I was so excited when I learned that this book had appeared - just weeks before I was headed for eastern Australia for the first time in my life. I ordered it immediately, and enthusiastically read the whole of the first half of the 544-page book straight through. It gave interesting and valuable information on the general physical backgound to Australia, habitats, a little on vegetation, and more on wildlife tourism, the environment, conservation, and then chapters on the natural history of each group of animals: reptiles, birds, mammals, and underwater creatures.
I noted the book's weight - 1.2 kg - and debated whether I would, after all, take it with me. Why put all that half-book of text on glossy paper? I also noted the poor quality of the illustrations, rather like, as an Australian naturalist in Tasmania commented, 'children's storybook pictures'.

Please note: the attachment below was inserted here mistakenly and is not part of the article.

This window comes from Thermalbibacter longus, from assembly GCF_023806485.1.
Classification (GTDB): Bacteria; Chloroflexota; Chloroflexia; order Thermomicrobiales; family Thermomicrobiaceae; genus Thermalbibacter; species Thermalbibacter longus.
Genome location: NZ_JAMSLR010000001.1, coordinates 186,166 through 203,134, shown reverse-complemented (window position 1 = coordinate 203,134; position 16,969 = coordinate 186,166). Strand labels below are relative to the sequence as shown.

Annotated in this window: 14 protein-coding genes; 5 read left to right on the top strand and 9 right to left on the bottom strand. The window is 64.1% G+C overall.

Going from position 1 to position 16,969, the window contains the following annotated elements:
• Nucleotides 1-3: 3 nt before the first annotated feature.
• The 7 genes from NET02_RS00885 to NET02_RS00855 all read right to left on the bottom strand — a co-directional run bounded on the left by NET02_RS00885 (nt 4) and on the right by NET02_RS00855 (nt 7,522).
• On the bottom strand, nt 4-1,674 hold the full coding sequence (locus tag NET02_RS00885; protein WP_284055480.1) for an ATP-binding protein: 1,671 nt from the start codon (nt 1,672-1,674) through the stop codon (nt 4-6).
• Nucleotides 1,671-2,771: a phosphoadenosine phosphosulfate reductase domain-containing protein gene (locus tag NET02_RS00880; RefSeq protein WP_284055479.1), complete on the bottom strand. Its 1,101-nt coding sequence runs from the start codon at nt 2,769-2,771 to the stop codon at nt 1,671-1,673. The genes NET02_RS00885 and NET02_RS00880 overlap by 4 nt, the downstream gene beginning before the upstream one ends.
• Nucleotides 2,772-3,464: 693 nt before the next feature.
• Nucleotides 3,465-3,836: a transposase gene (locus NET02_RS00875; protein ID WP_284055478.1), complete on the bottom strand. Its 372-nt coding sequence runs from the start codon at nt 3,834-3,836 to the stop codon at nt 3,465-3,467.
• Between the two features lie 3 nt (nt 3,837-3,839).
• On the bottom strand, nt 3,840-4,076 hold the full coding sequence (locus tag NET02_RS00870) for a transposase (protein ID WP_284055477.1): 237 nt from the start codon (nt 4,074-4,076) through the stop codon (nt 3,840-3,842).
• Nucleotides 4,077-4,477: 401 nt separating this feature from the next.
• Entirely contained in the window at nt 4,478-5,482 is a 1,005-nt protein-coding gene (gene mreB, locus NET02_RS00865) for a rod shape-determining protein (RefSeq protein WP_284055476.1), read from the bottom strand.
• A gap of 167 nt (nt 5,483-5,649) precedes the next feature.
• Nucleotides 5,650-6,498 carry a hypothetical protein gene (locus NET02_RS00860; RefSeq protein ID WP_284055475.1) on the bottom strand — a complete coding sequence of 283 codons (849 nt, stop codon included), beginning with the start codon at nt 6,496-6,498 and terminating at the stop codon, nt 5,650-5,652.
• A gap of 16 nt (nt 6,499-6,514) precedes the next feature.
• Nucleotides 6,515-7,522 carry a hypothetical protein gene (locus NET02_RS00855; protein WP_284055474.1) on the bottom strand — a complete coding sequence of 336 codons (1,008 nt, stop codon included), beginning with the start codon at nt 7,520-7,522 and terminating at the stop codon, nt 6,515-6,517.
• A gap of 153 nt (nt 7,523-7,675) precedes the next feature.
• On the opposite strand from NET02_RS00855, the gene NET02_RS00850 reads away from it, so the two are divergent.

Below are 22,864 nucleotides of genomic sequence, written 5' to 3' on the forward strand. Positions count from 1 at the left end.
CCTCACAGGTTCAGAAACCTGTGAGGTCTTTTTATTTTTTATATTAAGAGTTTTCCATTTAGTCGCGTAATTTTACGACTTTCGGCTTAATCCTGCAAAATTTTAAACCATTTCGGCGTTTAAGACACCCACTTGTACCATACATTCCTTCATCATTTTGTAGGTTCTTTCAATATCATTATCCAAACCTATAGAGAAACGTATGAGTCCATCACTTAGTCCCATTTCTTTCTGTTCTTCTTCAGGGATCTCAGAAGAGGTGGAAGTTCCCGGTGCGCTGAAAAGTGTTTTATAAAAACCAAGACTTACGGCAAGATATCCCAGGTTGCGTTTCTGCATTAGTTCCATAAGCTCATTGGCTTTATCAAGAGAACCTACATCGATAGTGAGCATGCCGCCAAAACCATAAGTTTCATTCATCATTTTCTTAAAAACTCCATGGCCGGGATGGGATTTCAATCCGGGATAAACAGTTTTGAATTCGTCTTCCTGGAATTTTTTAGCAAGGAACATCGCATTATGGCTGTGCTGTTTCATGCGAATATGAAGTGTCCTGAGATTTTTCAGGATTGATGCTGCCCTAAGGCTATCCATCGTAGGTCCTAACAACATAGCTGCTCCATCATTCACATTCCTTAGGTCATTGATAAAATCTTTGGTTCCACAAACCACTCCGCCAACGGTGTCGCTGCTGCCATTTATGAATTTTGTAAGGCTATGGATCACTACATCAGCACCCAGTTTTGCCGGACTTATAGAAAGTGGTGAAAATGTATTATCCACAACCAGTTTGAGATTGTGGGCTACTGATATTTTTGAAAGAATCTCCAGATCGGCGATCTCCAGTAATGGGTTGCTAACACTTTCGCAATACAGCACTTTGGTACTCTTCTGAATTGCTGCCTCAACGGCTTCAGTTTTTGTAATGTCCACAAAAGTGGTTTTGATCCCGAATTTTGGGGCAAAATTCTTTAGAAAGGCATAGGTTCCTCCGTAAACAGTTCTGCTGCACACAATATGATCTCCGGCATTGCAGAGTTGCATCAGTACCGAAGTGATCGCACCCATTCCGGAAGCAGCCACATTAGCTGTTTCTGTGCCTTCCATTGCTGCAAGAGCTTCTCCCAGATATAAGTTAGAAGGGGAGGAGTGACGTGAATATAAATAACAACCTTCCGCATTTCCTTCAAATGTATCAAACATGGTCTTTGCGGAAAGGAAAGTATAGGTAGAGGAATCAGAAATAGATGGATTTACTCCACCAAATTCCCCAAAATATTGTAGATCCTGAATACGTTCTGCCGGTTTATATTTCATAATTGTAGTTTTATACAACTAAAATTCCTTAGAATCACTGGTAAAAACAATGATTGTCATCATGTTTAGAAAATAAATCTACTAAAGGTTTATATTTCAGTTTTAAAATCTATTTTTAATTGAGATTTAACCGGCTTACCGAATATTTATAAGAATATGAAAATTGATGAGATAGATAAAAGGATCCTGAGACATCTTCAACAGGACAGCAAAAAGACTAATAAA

The book fails not only on account of the poor illustrations, but because it tries to do too much. Take birds for example. Many are shown, (though apparently several that we saw are missing), but there is usually only one illustration of each. For serious identification, you need to see pictures of male, female and juvenile, and many not just in profile, but also in flight (which, let's face it, is often the only view one has of many birds.) And why so many pages devoted to underwater creatures? Unless you are a serious naturalist, you will not see these at all. (Aquariums I suppose.) If you're seriously into identification, you will need to buy separate guides for each kind of animal. For most of my holiday, having bought this book, I resisted paying a lot of money for another guide. But just days from the end, so frustrated, I gave in and bought the superb 'Field Guide to Australian Birds' by Michael Morcombe (published by Steve Parrish, who produces some wonderful books of photos in his own name as well). I shall just have to return to Australia to use it again!